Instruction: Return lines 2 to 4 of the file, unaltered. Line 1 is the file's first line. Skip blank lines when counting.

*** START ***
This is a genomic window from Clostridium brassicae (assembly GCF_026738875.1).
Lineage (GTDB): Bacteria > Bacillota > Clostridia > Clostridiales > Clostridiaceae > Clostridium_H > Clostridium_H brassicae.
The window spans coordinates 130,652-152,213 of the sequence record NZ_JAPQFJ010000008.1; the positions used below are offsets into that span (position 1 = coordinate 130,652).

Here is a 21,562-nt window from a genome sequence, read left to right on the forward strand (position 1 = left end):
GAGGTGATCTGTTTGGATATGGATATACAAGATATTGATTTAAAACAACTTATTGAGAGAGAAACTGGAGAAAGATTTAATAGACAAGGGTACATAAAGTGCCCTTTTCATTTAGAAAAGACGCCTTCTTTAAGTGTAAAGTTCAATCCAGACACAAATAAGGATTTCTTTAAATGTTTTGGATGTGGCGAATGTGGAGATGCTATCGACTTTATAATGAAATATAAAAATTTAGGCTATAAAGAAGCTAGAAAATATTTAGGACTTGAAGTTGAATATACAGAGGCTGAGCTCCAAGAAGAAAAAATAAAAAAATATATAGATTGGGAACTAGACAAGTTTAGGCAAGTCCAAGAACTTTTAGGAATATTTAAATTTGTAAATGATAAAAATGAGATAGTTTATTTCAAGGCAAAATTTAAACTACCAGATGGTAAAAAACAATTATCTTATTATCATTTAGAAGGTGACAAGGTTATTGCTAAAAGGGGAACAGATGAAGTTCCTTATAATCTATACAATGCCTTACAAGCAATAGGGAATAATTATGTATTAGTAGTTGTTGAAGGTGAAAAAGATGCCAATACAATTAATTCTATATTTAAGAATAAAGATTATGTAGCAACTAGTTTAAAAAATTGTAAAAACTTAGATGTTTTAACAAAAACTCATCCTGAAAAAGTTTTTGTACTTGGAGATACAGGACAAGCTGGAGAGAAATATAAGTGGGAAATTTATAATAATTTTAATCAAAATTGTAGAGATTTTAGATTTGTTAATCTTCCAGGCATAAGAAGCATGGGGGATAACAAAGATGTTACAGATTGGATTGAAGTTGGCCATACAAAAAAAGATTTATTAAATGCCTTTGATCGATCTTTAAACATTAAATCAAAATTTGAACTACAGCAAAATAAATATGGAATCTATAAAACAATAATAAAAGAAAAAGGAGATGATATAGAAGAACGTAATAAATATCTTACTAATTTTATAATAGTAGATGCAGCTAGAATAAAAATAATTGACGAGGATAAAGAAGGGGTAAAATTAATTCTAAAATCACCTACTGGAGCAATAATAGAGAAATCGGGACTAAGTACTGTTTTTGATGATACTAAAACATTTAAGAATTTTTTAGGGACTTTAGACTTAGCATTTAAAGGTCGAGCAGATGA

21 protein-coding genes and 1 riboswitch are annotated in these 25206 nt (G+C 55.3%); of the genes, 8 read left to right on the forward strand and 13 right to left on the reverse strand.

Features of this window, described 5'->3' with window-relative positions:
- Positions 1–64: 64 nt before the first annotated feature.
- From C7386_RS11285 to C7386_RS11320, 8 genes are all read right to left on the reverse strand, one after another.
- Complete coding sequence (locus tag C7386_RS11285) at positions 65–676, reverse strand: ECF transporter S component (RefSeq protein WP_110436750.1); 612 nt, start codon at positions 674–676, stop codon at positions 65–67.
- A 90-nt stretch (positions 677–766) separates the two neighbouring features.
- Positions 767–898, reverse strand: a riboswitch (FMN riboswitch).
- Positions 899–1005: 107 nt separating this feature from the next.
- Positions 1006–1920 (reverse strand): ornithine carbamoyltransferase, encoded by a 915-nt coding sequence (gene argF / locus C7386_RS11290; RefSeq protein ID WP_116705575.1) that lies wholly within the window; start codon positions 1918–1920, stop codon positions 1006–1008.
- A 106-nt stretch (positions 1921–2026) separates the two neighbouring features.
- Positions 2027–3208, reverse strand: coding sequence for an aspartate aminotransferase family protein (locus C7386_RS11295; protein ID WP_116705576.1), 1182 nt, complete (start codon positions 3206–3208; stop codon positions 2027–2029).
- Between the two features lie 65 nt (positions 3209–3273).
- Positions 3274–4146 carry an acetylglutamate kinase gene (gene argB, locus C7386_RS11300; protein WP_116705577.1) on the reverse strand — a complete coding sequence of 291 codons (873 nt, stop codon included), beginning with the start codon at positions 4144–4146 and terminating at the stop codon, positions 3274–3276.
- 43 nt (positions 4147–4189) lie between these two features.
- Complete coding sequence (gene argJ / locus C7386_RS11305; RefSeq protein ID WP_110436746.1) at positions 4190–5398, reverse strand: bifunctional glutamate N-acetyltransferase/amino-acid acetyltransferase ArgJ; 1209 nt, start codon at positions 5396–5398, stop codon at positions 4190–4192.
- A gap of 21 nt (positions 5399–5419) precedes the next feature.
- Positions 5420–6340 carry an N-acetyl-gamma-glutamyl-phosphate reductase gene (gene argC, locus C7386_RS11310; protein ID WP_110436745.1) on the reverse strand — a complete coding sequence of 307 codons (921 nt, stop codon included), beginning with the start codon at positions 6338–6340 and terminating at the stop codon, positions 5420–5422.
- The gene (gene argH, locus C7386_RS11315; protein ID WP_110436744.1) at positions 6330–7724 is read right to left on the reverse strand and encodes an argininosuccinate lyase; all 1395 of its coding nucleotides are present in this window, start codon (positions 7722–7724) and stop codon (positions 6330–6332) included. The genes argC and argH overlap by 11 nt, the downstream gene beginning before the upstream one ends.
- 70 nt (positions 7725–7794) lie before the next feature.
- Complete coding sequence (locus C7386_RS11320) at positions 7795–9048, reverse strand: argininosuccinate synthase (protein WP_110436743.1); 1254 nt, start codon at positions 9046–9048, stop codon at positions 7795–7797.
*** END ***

Lineage (GTDB): Bacteria > Bacillota > Clostridia > Clostridiales > Clostridiaceae > Clostridium_H > Clostridium_H brassicae.
The window spans coordinates 130,652-152,213 of the sequence record NZ_JAPQFJ010000008.1; the positions used below are offsets into that span (position 1 = coordinate 130,652).

Here is a 21,562-nt window from a genome sequence, read left to right on the forward strand (position 1 = left end):